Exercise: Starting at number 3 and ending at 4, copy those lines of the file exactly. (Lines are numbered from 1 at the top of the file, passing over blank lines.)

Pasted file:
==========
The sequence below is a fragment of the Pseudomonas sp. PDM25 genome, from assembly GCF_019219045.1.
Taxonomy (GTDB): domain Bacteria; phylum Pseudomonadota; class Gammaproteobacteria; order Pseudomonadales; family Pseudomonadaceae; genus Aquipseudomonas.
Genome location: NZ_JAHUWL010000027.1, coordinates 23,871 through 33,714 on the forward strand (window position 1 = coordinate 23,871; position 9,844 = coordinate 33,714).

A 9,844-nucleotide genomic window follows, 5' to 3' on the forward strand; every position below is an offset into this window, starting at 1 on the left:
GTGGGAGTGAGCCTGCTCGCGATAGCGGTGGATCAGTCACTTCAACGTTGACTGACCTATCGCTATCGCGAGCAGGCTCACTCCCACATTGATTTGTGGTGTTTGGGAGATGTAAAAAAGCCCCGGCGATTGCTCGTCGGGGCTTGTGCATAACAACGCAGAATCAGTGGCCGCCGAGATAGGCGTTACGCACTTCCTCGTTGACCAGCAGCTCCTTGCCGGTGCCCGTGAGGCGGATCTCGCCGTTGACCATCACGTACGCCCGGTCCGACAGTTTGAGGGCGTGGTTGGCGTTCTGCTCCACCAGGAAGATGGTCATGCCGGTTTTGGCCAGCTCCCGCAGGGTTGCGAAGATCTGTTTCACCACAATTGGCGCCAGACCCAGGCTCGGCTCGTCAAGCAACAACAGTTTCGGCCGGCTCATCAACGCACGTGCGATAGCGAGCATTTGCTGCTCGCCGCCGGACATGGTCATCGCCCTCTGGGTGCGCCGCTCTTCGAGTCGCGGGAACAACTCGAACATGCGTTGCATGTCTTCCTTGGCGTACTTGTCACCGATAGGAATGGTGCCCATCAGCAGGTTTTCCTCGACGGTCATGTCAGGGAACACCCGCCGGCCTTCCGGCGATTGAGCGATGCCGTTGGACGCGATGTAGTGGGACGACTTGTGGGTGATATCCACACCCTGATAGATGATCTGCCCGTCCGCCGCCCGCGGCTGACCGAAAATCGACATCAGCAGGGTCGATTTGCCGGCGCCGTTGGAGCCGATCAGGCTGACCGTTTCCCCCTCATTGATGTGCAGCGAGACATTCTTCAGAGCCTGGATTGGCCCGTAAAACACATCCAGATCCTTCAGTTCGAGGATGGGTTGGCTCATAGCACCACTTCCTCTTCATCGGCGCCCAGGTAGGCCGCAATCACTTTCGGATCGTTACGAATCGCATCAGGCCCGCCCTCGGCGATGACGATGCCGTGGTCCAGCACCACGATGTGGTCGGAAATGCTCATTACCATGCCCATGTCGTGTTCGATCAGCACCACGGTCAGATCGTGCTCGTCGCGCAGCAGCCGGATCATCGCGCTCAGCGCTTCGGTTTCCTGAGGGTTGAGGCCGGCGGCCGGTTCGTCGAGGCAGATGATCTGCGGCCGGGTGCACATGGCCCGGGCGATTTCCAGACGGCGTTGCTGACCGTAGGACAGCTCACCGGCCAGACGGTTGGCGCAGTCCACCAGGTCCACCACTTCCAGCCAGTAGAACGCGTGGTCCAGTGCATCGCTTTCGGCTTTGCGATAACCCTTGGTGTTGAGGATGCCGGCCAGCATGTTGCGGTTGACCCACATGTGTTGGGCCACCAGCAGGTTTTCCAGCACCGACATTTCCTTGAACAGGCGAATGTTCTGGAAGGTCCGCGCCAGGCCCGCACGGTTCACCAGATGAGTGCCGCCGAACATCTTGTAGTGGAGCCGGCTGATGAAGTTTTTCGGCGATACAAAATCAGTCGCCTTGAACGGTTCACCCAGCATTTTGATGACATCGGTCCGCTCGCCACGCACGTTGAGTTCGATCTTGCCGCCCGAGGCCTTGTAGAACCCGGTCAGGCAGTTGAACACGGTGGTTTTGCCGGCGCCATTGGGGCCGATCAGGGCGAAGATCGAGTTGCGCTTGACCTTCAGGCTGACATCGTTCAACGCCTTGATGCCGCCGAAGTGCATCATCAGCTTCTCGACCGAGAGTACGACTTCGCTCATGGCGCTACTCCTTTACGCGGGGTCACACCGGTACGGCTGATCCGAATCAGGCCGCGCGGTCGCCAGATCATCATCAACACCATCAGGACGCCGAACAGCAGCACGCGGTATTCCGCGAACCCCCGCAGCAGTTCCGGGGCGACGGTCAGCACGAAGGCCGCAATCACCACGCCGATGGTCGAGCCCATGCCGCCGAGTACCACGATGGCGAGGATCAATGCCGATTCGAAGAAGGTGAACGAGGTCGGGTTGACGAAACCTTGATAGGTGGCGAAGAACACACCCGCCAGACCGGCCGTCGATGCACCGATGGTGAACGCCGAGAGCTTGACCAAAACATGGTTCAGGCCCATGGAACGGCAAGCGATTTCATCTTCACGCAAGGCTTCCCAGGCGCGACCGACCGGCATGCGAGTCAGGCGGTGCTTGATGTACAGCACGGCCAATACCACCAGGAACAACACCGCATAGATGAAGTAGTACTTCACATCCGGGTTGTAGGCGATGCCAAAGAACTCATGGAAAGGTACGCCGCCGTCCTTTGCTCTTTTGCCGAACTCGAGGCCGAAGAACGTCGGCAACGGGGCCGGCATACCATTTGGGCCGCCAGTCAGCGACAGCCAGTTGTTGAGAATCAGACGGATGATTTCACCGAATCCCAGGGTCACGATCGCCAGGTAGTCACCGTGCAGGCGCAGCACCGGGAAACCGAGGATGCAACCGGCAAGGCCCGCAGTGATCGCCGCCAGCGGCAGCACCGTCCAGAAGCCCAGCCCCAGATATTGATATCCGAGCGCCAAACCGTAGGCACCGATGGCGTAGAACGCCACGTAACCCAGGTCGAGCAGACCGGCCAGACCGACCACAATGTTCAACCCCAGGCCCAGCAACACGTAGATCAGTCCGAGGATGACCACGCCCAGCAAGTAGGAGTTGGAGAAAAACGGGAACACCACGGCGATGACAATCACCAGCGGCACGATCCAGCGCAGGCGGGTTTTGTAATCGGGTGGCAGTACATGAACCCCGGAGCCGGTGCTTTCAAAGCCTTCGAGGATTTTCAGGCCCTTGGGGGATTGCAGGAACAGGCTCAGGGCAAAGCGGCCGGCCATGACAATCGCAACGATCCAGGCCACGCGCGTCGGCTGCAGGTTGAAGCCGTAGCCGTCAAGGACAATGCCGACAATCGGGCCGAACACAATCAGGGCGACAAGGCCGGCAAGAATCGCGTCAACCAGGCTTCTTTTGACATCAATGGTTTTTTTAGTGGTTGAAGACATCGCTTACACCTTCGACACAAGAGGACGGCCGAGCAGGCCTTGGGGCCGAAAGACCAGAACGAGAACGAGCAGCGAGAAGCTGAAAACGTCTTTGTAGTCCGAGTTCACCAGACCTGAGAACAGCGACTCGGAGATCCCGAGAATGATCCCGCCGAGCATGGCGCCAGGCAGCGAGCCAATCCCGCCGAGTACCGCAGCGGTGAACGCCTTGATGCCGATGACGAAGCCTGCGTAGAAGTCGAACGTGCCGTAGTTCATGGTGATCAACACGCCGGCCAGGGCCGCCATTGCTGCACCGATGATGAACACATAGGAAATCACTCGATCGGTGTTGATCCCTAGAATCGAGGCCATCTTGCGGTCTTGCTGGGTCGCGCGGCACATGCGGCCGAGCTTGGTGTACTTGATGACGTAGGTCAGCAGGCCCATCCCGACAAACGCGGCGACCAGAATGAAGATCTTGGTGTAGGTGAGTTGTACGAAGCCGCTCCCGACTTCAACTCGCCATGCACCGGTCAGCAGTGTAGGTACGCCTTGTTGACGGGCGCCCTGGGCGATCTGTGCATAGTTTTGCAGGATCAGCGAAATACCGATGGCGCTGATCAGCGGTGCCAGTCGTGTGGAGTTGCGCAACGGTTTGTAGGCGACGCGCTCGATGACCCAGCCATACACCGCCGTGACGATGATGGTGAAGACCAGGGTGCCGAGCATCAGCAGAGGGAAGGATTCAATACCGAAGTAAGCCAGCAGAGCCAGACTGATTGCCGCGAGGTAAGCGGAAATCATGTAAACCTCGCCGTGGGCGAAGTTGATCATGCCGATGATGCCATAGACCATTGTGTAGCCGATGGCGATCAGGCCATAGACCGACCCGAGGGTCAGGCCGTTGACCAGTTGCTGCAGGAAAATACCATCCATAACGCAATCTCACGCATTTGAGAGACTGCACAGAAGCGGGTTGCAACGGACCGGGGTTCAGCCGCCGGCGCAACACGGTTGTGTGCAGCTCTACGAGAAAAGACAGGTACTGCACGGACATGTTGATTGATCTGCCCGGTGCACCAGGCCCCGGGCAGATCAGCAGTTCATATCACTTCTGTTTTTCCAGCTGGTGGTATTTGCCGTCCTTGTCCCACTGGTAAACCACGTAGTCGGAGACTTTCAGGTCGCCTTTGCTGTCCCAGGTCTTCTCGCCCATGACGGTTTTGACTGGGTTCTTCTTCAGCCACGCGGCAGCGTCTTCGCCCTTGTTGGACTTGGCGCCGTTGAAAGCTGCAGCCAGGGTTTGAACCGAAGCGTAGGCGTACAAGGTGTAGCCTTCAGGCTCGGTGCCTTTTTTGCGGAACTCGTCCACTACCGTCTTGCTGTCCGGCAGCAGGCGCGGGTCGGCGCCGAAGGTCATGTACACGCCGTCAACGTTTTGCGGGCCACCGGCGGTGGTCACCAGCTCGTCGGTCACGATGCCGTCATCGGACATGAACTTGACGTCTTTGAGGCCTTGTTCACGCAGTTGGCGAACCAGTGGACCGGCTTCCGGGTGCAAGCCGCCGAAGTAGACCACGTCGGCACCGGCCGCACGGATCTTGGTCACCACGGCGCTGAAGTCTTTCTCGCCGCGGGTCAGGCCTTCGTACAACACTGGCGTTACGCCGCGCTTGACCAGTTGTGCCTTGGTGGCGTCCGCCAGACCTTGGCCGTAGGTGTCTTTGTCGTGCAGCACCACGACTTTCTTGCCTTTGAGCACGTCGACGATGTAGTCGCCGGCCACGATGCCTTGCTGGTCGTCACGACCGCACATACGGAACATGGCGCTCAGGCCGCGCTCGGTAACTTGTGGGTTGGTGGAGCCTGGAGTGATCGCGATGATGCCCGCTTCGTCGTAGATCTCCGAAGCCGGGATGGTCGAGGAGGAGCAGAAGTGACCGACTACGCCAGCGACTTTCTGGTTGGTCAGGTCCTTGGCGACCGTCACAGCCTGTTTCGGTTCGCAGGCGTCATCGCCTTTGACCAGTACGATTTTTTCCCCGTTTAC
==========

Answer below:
Genome location: NZ_JAHUWL010000027.1, coordinates 23,871 through 33,714 on the forward strand (window position 1 = coordinate 23,871; position 9,844 = coordinate 33,714).

A 9,844-nucleotide genomic window follows, 5' to 3' on the forward strand; every position below is an offset into this window, starting at 1 on the left: